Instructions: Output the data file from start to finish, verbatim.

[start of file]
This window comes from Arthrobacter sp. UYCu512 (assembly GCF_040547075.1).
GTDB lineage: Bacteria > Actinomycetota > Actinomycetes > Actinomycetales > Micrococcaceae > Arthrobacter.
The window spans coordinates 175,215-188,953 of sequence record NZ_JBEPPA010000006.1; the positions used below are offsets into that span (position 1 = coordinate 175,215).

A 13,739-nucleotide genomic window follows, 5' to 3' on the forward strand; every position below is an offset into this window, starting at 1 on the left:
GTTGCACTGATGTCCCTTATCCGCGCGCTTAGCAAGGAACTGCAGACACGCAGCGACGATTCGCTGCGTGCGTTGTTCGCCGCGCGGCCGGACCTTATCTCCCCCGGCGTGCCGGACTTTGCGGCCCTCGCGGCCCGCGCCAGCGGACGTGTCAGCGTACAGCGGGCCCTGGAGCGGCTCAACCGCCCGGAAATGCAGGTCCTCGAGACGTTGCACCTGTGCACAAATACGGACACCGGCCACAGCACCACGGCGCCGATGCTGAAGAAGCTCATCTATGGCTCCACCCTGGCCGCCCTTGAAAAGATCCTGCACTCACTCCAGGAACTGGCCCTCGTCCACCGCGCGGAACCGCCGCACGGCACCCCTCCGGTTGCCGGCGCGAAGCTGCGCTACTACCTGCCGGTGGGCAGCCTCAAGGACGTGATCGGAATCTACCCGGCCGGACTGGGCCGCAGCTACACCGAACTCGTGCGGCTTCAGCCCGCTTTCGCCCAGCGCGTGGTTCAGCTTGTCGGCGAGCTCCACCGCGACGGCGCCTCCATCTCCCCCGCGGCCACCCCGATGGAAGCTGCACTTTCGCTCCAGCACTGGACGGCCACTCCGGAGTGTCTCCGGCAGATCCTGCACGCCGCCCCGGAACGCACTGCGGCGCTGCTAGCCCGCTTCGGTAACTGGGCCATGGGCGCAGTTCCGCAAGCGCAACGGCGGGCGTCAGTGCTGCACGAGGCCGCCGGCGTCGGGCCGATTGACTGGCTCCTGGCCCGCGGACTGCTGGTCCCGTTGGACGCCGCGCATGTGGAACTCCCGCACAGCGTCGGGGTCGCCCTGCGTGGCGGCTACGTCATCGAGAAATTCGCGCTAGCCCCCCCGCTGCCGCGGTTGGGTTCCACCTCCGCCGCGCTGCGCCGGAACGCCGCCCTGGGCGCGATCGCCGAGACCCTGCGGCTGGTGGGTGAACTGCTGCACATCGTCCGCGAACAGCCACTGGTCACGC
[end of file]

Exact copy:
This window comes from Arthrobacter sp. UYCu512 (assembly GCF_040547075.1).
GTDB lineage: Bacteria > Actinomycetota > Actinomycetes > Actinomycetales > Micrococcaceae > Arthrobacter.
The window spans coordinates 175,215-188,953 of sequence record NZ_JBEPPA010000006.1; the positions used below are offsets into that span (position 1 = coordinate 175,215).

A 13,739-nucleotide genomic window follows, 5' to 3' on the forward strand; every position below is an offset into this window, starting at 1 on the left:
GTTGCACTGATGTCCCTTATCCGCGCGCTTAGCAAGGAACTGCAGACACGCAGCGACGATTCGCTGCGTGCGTTGTTCGCCGCGCGGCCGGACCTTATCTCCCCCGGCGTGCCGGACTTTGCGGCCCTCGCGGCCCGCGCCAGCGGACGTGTCAGCGTACAGCGGGCCCTGGAGCGGCTCAACCGCCCGGAAATGCAGGTCCTCGAGACGTTGCACCTGTGCACAAATACGGACACCGGCCACAGCACCACGGCGCCGATGCTGAAGAAGCTCATCTATGGCTCCACCCTGGCCGCCCTTGAAAAGATCCTGCACTCACTCCAGGAACTGGCCCTCGTCCACCGCGCGGAACCGCCGCACGGCACCCCTCCGGTTGCCGGCGCGAAGCTGCGCTACTACCTGCCGGTGGGCAGCCTCAAGGACGTGATCGGAATCTACCCGGCCGGACTGGGCCGCAGCTACACCGAACTCGTGCGGCTTCAGCCCGCTTTCGCCCAGCGCGTGGTTCAGCTTGTCGGCGAGCTCCACCGCGACGGCGCCTCCATCTCCCCCGCGGCCACCCCGATGGAAGCTGCACTTTCGCTCCAGCACTGGACGGCCACTCCGGAGTGTCTCCGGCAGATCCTGCACGCCGCCCCGGAACGCACTGCGGCGCTGCTAGCCCGCTTCGGTAACTGGGCCATGGGCGCAGTTCCGCAAGCGCAACGGCGGGCGTCAGTGCTGCACGAGGCCGCCGGCGTCGGGCCGATTGACTGGCTCCTGGCCCGCGGACTGCTGGTCCCGTTGGACGCCGCGCATGTGGAACTCCCGCACAGCGTCGGGGTCGCCCTGCGTGGCGGCTACGTCATCGAGAAATTCGCGCTAGCCCCCCCGCTGCCGCGGTTGGGTTCCACCTCCGCCGCGCTGCGCCGGAACGCCGCCCTGGGCGCGATCGCCGAGACCCTGCGGCTGGTGGGTGAACTGCTGCACATCGTCCGCGAACAGCCACTGGTCACGC